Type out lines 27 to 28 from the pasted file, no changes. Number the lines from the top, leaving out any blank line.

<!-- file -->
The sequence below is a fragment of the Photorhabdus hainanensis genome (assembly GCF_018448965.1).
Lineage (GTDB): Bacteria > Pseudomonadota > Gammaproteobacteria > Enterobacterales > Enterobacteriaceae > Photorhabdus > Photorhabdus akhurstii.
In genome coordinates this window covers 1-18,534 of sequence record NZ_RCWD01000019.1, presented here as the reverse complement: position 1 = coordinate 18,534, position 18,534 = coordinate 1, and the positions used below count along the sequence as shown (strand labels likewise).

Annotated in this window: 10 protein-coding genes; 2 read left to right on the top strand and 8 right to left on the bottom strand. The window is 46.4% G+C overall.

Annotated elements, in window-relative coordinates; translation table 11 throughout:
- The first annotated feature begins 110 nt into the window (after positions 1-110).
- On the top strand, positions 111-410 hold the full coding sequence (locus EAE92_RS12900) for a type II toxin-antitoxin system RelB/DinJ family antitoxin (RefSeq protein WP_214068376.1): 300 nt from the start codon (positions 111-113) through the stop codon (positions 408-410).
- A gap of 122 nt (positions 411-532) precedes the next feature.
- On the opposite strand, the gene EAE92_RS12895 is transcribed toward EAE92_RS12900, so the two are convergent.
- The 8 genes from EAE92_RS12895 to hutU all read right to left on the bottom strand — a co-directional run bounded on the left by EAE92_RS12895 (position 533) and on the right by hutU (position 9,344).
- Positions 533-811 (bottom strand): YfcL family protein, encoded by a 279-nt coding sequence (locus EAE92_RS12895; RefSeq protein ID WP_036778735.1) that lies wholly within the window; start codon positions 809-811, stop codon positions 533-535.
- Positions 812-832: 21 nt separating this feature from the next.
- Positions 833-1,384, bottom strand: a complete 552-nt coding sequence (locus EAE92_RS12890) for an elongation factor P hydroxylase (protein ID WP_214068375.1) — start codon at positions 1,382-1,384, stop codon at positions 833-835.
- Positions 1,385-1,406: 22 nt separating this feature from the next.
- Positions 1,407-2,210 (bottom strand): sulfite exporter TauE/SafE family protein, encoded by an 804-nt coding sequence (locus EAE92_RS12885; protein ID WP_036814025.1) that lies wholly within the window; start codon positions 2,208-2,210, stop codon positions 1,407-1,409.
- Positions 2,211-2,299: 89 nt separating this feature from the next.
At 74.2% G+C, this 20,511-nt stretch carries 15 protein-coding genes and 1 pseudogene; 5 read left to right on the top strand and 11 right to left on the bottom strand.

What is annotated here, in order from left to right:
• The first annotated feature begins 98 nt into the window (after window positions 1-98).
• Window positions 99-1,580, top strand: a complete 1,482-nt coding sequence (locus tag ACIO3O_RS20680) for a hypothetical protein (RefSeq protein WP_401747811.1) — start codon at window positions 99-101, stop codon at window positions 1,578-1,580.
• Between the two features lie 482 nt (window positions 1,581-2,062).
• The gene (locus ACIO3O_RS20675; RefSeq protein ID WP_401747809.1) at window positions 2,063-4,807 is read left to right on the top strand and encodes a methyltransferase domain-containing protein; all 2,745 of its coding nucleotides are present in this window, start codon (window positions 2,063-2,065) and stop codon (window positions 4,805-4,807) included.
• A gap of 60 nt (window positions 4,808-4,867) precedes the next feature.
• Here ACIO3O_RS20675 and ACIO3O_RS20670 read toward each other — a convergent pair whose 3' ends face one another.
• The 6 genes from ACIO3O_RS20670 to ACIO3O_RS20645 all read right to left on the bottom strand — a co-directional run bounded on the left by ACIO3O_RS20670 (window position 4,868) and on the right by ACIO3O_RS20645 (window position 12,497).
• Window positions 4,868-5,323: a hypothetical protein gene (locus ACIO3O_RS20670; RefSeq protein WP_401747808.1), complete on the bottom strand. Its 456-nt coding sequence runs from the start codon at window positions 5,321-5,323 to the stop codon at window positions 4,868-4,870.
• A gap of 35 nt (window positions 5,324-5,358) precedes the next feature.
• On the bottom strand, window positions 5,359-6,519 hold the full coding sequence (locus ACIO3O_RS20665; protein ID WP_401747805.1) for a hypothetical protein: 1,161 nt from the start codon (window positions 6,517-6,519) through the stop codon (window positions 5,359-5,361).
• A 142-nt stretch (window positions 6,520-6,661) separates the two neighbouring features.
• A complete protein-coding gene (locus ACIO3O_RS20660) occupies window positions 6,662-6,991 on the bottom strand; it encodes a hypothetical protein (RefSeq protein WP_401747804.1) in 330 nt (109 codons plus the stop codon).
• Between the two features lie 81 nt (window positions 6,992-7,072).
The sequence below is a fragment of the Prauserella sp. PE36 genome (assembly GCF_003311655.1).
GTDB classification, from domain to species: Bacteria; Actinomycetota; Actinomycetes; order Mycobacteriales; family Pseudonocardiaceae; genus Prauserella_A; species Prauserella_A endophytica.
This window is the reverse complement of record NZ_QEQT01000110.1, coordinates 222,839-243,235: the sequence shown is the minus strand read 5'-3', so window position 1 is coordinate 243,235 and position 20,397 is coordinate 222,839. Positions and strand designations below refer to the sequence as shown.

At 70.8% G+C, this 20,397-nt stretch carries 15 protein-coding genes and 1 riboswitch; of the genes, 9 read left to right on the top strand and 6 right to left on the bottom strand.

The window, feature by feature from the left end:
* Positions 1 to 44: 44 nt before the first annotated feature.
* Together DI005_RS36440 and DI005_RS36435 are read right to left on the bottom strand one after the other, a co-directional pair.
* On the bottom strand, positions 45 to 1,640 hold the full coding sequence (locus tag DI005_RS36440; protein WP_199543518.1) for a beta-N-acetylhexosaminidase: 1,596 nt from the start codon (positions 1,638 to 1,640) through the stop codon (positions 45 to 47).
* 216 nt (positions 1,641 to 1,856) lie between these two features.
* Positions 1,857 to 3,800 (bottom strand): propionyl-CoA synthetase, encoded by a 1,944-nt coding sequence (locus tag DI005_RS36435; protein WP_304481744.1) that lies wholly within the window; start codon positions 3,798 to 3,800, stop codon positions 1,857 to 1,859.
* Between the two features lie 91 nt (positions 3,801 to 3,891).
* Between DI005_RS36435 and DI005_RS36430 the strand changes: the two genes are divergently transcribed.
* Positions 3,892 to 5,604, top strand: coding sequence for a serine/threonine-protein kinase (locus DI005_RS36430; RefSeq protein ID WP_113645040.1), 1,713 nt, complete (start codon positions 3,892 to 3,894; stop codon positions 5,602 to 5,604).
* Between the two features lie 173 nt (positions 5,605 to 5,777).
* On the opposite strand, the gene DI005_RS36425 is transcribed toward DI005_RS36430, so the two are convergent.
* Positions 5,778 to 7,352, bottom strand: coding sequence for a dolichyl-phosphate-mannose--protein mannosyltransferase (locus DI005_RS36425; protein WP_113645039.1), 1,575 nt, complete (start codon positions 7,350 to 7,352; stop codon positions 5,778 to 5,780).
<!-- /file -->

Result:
• A gap of 35 nt (window positions 5,324-5,358) precedes the next feature.
• On the bottom strand, window positions 5,359-6,519 hold the full coding sequence (locus ACIO3O_RS20665; protein ID WP_401747805.1) for a hypothetical protein: 1,161 nt from the start codon (window positions 6,517-6,519) through the stop codon (window positions 5,359-5,361).